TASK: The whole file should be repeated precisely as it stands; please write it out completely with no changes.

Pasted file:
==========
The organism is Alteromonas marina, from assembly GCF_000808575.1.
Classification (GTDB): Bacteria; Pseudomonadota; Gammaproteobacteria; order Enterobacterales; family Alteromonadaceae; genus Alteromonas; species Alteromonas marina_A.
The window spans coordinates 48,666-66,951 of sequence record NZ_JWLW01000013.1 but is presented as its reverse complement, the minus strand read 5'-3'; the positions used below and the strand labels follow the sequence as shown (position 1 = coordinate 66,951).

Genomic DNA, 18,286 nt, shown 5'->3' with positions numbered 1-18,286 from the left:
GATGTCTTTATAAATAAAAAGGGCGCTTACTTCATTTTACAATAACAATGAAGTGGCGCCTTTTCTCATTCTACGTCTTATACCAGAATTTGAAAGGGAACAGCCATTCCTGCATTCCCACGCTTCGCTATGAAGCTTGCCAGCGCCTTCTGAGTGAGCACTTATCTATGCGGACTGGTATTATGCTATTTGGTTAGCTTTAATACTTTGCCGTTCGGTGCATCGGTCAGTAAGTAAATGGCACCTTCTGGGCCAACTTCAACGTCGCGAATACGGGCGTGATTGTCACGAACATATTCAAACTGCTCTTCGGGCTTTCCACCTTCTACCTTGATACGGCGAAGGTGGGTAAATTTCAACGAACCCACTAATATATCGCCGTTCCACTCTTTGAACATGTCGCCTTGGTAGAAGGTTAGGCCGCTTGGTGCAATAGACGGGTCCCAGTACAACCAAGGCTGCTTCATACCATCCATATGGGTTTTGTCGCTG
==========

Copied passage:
The organism is Alteromonas marina, from assembly GCF_000808575.1.
Classification (GTDB): Bacteria; Pseudomonadota; Gammaproteobacteria; order Enterobacterales; family Alteromonadaceae; genus Alteromonas; species Alteromonas marina_A.
The window spans coordinates 48,666-66,951 of sequence record NZ_JWLW01000013.1 but is presented as its reverse complement, the minus strand read 5'-3'; the positions used below and the strand labels follow the sequence as shown (position 1 = coordinate 66,951).

Genomic DNA, 18,286 nt, shown 5'->3' with positions numbered 1-18,286 from the left:
GATGTCTTTATAAATAAAAAGGGCGCTTACTTCATTTTACAATAACAATGAAGTGGCGCCTTTTCTCATTCTACGTCTTATACCAGAATTTGAAAGGGAACAGCCATTCCTGCATTCCCACGCTTCGCTATGAAGCTTGCCAGCGCCTTCTGAGTGAGCACTTATCTATGCGGACTGGTATTATGCTATTTGGTTAGCTTTAATACTTTGCCGTTCGGTGCATCGGTCAGTAAGTAAATGGCACCTTCTGGGCCAACTTCAACGTCGCGAATACGGGCGTGATTGTCACGAACATATTCAAACTGCTCTTCGGGCTTTCCACCTTCTACCTTGATACGGCGAAGGTGGGTAAATTTCAACGAACCCACTAATATATCGCCGTTCCACTCTTTGAACATGTCGCCTTGGTAGAAGGTTAGGCCGCTTGGTGCAATAGACGGGTCCCAGTACAACCAAGGCTGCTTCATACCATCCATATGGGTTTTGTCGCTG